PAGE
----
The worst may be over, but severe weather can strike at any time. Although July has been relatively tranquil, meteorologists say nasty weather is right around the corner for August and September.
MU graduate student Kristen Gillam doesn’t take chances when it comes to severe weather.
“When my roommates and I hear a tornado siren, we get in the bathroom with a radio, bottled water and a blanket,” Gillam said. “I think we’ve done that twice since moving to Southfield three years ago.”
That’s exactly what experts recommend when storms strike. When bad weather approaches, there are a number of “do’s and don’ts” to ensure safety.
First and foremost, stay informed.
“Have a National Oceanic and Atmospheric Administration weather radio, or a battery-operated radio in order to listen to a local weather station,” said James McNabb, emergency management director for Columbia/Boone County.
McNabb said an Atmospheric Administration weather radio is the single most important device a person can have. It reports weather conditions 24 hours a day and special alerts for severe weather watches and warnings.
The type of warning or notice issued will direct what actions should be taken.
Mike Hudson, a meteorologist with the National Weather Service, said the objective is always safety, but the course of action varies depending on the type of storm.
Missouri gets its fair share of both floods and tornadoes because of its location on the eastern edge of Tornado Alley, which is the area of the Plains where tornadoes are most commonly found, said Patrick Market, associate professor of atmospheric science at MU.
The number one weather killer in Missouri is flooding, Market said. Flash flooding occurs rapidly and with considerable force. Rainfall can overwhelm drainage systems and flow with a strong current, so pedestrians should be cautious near ditches and storm drains. It only takes 6 inches of flowing water to knock adults off their feet.
Hudson advises motorists never to cross areas where water is over the road. Driving through flowing water is dangerous because it only takes 2 feet of water to wash away an automobile. That includes sport utility vehicles and trucks.
In the event of a tornado, one should get underground or as close to the ground as possible. When indoors, go to a small interior room such as a closet or bathroom on the lowest floor of the structure.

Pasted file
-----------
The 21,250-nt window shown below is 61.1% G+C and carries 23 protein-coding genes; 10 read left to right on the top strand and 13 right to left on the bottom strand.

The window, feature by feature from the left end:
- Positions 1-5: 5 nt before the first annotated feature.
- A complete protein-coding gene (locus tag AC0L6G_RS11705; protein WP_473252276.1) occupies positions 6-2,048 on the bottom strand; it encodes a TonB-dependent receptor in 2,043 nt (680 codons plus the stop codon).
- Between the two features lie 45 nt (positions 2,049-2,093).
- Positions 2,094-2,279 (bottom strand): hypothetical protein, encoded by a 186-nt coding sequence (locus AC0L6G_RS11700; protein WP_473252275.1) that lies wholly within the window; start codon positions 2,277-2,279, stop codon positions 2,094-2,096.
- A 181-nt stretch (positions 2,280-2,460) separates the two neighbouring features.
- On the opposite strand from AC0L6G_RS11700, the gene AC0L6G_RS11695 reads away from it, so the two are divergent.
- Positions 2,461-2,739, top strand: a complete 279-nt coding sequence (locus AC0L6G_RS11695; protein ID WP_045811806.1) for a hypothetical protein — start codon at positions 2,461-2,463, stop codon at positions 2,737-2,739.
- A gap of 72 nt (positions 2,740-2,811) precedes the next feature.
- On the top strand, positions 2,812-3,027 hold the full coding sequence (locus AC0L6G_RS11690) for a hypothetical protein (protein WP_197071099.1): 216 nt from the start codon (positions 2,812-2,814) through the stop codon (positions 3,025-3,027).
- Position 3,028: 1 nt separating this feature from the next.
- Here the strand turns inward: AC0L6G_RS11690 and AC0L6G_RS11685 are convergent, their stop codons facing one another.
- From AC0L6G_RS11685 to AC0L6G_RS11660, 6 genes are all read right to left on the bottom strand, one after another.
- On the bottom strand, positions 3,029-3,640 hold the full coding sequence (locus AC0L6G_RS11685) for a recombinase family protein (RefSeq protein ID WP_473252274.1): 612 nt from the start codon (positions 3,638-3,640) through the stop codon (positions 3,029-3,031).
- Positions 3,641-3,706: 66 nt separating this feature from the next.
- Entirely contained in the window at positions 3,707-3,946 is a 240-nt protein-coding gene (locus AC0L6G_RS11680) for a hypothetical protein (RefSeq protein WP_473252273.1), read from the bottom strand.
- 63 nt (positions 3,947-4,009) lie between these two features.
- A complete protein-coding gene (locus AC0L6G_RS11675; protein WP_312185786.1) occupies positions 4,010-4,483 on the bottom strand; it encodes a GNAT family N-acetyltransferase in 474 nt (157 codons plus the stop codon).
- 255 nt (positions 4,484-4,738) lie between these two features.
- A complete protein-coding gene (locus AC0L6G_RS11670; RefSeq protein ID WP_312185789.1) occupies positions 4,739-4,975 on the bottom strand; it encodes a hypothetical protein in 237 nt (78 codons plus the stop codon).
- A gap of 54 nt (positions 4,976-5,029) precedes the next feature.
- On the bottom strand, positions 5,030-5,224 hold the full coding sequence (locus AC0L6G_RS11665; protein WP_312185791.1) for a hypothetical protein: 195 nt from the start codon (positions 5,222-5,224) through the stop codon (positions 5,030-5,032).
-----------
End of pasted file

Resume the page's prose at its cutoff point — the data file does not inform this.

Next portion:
Highway overpasses offer no protection from tornadoes. This is a myth of the 20th century, Hudson said. Instead, experts advise lying down in a ditch to minimize your chance of being struck by flying debris.
People should not rely on outdoor warning sirens, McNabb said. They are not designed to penetrate walls, so they can only be heard outside.
Missouri averages 26 tornadoes a year, and they have been reported every month of the year. Missouri already had about 90 tornadoes in May.
In the event of a severe storm with lightning, try to get inside a sturdy structure. Some things to stay away from are windows, the bathtub, appliances and phones that have a connection from the wall to the receiver.
Hudson’s general rule with lightning is “if you can hear it, clear it.” Market adds that “if you can see it, flee it.” If lightning is visible and thunder is audible within 30 seconds of each other, get inside.
Market offers one key piece of advice when severe weather is approaching. “When you hear thunder or see lightning, get inside,” said Market.
Gretchen Schiltz of Columbia either didn’t hear or disregarded such information as a child.
“When we were kids and there was bad weather, my dad and brother would go down into the basement and my mom and I would go out on the porch to watch,” Schiltz said. “I guess we were just more fearless.”